Kinsey: Spending plan passed by the legislature protects services for residents

HARRISBURG, June 30 – State Rep. Stephen Kinsey, D-Phila., said he is pleased with the bipartisan spending plan passed today by the legislature.

“Today we are taking positive steps toward the financial health of our commonwealth. Our $32 billion spending plan reflects investments in public education and supports our senior citizens, and human services,” Kinsey said. “This bill appropriates necessary money needed to support educators in our communities, human services and health programs, and contributions to our pension system.”

Within a year, this funding will provide an additional $100 million for basic education, a $25 million increase for special education, and another $30 million for Pre-K Counts and Head Start programs. Pennsylvania’s 14 state-owned universities will see an $8.9 million increase, while funding will continue for the University of Pennsylvania School of Veterinary Medicine.

“For Philadelphia, this boost in education means an extra $34 million for basic and special education. If we invest that money wisely to capitalize on our children’s capacities and maximize the support and learning opportunities, then we really stand a good chance of setting our communities on a trajectory of success,” Kinsey said.

Kinsey, a member of the House Appropriations Committee, said he is glad lawmakers were able to reach bipartisan support to fund important human services initiatives and maintain existing programs.

“This bill will help reduce the child care waiting list and the adults with intellectual disabilities waiting list, expand services for people with autism and increase homeless assistance,” Kinsey said. “It really makes great progress in increasing the number of people we help. Given the current fiscal situation, we need to ensure we meet the needs of the most vulnerable among us.”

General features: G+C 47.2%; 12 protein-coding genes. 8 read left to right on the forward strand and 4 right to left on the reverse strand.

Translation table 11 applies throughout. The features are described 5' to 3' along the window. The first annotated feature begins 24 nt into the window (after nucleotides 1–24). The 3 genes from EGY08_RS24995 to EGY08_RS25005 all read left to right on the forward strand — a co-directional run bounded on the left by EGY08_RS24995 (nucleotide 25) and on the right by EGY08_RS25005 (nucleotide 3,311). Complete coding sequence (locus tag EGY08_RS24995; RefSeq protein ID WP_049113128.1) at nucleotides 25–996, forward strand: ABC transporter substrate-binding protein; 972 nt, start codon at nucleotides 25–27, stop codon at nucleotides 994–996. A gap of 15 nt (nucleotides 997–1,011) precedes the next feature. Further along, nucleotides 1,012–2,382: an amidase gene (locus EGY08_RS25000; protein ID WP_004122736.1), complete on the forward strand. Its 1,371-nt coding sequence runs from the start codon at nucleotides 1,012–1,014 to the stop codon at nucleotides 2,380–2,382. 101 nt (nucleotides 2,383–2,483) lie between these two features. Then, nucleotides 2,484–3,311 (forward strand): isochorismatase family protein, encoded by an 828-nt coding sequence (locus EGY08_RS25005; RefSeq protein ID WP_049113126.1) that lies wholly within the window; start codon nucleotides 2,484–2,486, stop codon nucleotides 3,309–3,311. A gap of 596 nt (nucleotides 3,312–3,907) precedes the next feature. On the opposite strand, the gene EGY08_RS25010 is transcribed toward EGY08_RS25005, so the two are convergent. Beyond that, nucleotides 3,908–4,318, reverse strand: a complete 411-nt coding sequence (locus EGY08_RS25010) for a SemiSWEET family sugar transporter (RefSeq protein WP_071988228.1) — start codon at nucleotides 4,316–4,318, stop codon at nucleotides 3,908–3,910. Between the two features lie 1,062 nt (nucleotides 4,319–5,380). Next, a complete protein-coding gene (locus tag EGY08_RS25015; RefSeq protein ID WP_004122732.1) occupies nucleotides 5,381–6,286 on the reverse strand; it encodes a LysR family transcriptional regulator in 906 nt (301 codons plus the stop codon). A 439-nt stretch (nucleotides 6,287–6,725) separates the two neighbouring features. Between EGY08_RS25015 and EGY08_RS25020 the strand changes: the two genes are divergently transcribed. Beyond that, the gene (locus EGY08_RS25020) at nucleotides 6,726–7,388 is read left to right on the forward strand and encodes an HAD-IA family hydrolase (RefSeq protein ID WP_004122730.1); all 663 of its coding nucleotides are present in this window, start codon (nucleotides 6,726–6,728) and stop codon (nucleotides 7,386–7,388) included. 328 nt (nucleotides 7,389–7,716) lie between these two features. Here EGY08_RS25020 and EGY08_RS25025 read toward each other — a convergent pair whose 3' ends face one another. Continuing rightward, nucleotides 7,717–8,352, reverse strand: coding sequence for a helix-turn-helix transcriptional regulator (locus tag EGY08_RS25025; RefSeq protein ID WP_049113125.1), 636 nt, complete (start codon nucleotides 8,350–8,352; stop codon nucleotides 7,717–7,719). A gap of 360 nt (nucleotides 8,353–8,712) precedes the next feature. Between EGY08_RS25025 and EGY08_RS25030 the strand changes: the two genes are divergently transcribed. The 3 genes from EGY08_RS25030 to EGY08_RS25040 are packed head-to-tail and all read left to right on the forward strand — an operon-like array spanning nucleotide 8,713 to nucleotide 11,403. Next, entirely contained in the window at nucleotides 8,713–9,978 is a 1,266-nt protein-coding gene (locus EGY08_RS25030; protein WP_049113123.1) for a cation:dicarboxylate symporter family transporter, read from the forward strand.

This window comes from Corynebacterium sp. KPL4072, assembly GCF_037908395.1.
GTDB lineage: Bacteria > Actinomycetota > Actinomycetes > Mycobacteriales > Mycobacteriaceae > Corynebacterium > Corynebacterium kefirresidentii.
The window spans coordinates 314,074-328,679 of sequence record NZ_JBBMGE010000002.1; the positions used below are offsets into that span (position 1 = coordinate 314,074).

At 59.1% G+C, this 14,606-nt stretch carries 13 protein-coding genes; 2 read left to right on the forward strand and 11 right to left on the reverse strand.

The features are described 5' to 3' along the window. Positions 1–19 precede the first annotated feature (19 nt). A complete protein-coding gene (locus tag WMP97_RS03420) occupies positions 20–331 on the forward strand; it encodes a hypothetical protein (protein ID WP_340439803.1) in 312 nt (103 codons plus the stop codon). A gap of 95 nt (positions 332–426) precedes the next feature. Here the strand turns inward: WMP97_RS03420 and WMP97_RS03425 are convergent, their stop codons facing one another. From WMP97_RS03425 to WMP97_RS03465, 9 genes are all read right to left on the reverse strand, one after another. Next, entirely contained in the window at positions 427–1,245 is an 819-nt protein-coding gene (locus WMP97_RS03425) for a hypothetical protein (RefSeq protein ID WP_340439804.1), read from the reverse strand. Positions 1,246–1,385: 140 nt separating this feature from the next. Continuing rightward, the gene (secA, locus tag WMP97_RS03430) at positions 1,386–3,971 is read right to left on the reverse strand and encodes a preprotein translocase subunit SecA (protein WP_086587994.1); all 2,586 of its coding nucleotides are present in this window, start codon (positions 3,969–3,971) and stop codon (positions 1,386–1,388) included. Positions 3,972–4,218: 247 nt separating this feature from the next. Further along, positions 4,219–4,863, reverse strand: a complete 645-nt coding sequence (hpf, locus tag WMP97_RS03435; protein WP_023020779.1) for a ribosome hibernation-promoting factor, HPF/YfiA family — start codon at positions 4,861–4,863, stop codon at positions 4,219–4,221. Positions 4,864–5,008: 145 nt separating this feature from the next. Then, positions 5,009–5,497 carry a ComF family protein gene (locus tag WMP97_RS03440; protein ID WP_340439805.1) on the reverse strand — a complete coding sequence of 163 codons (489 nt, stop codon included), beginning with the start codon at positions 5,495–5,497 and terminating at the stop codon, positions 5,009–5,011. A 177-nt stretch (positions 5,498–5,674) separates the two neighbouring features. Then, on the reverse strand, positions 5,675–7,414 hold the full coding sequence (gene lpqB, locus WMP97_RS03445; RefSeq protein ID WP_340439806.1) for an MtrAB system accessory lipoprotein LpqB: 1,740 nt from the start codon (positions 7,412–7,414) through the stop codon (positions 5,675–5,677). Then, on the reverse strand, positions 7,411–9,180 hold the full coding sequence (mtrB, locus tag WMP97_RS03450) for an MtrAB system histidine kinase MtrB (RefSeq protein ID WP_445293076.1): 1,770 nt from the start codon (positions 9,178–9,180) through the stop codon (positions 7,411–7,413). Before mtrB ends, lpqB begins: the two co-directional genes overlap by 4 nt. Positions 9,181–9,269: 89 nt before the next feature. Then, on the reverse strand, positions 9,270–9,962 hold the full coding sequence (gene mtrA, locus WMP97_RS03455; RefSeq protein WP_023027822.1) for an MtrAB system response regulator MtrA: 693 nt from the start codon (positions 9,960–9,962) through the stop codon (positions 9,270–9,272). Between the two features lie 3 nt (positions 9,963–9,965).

The legislation contemplates the merger of the Department of Human Services and Health, while the departments of Aging, and Drug and Alcohol stay as they are.

“Having a Department of Aging is critical for our commonwealth. Pennsylvania has the third highest percentage of elderly residents in the United States with nearly 2 million residents over the age of 65. Given these statistics, we need to make sure we provide them the highest level of care.”

Kinsey said this spending bill is a significant improvement over the version introduced and passed by House Republicans earlier this spring. According to Kinsey, that plan would have done considerable damage to schools, communities and working families.

“It's time to put the people first and fight for a Pennsylvania that works for all of us, not just corporations and the wealthy. Let’s continue to work together and fight for the needs of Pennsylvanians,” Kinsey said.